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Custom SQL with SpringBot

This article will explore how you can create more complex queries adding custom SQL.

Developers can add custom SQL queries into SpringBot using two different libraries: QueryDSL or Spring Data JPA's repositories.

File Name: [EntityName]Repository.java
Relative Path: serverside/src/main/java/[ProjectName]/repositories/[EntityName]Repository.java
Purpose: The repository is the DAO (Data Access Object) SpringBots uses to interfaces between server side application and database.

Implementation

Task : Create a query to find all the fish that are alive and were purchased.

Method 1: QueryDSL (Codebots Preferred Method)

QueryDSL is a library used in SpringBot to more easily query the database using Java classes.

  1. Open the FishRepository.java file found at serverside/src/main/java/fishnatics/repositories/
  2. Find the [Import any additional imports here] protected region and turn it on.
  3. Place the following code inside of it:
     import fishnatics.entities.QFishEntity;
     import com.google.common.collect.Lists;
     import com.querydsl.core.types.Predicate;
  4. Find the [Add any additional class methods here] protected region and turn it on.
  5. Place the following code in the protected region:
     /**
      * Return an fish or a list of fish that have are alive and have been bought
      *
      * @return a list of fish with that have are alive and have been bought
      */
     default List findByAliveAndPurchased() {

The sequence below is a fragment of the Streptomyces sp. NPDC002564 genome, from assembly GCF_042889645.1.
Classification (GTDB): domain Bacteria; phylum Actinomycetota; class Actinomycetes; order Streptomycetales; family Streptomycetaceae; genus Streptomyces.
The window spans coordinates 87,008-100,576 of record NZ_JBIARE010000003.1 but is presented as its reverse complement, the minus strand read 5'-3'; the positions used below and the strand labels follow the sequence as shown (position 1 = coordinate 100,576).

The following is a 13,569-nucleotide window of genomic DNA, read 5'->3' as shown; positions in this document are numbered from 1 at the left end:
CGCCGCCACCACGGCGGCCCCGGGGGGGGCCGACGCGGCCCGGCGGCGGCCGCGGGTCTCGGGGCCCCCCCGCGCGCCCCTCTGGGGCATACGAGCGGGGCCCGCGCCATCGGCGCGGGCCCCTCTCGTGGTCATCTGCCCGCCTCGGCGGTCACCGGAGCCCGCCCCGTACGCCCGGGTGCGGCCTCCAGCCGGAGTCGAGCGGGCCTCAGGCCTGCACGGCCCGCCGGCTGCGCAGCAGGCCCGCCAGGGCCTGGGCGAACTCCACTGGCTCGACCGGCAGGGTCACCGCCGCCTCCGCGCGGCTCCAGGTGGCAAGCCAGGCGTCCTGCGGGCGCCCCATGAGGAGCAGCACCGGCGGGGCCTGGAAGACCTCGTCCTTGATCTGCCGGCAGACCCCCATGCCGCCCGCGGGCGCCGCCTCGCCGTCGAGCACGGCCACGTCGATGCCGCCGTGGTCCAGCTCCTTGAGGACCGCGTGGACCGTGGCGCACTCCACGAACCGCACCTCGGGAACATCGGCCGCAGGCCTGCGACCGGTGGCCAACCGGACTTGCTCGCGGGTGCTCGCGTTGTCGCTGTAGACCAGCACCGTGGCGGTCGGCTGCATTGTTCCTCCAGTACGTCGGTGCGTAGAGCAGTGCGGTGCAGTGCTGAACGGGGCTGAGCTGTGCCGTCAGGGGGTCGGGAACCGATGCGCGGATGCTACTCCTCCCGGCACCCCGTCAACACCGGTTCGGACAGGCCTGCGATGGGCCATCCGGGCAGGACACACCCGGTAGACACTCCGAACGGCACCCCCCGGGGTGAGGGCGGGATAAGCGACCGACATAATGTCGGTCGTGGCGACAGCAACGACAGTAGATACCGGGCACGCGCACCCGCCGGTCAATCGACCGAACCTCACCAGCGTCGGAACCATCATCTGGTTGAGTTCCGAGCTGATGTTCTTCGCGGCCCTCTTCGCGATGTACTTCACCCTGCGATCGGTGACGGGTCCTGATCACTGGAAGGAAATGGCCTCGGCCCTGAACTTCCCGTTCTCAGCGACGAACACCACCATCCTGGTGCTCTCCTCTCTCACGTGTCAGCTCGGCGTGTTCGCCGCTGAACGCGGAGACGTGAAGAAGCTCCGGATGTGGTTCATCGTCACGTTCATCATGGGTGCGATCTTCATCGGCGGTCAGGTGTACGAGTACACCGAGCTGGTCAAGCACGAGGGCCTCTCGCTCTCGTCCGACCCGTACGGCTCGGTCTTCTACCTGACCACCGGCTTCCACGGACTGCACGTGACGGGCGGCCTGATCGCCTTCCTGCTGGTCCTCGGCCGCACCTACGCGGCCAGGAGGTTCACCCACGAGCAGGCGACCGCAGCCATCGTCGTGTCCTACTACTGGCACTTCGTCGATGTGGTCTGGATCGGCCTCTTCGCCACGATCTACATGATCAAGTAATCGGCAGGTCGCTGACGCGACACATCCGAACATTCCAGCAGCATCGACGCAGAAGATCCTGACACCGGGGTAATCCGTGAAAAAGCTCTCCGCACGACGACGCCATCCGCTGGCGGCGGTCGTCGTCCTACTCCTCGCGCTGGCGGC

QFishEntity fishEntity = QFishEntity.fishEntity;
         Predicate predicate = fishEntity.alive.eq(true).and(fishEntity.born.eq(BornEnum.PURCHASED));
         return Lists.newArrayList(this.findAll(predicate));
     }

Now we will have a repository method findByAliveAndPurchased() to query our database later.

As we have done, remember to add comments to your functions using Javadoc convention. This will help contribute information to your bot-written docs in Reference.

Method 2: Spring Data JPA's repositories (Out of Date)

In this method we will be using JPA repositories contains a handful of generic queries, which you can learn at JPA Repository Doc. This time around we will be doing the same task, but instead applying it to Cage enclosures.

User Story : As a Zoo Keeper I want to flag when a Cage enclosure is at capacity so that I can properly manage the locations of the animals.

Let's create a custom query using JPQL for our requirement.

  1. Locate the file EnclosureRepository.java (serverside/src/main/java/zoo/repositories/EnclosureRepository.java)
  2. Find the protected region [Import any additional imports here]
  3. Turn on the protected region and add the following import: import org.springframework.data.jpa.repository.Query;
// % protected region % [Import any additional imports here] on begin
import org.springframework.data.jpa.repository.Query;
// % protected region % [Import any additional imports here] end
  1. Find the protected region [Add any additional class methods here] and turn it on
  2. Add the following code:
/**
* Return an entity or a list of entities that have the Enclosure Type set to Cage and  at Capacity.
*
* @return a list of enclosures with Cage that have the Capacity attribute set to true
*/
@Query("select s from EnclosureEntity s where s.full = true and s.enclosure = zoo.entities.enums.EnclosureTypeEnum.CAGE")
List<EnclosureEntity> findByCapacityAndCage();
// % protected region % [Add any additional class methods here] end

Since enclosure type is an enum we will need to reference the enum with package.class.enum for comparison.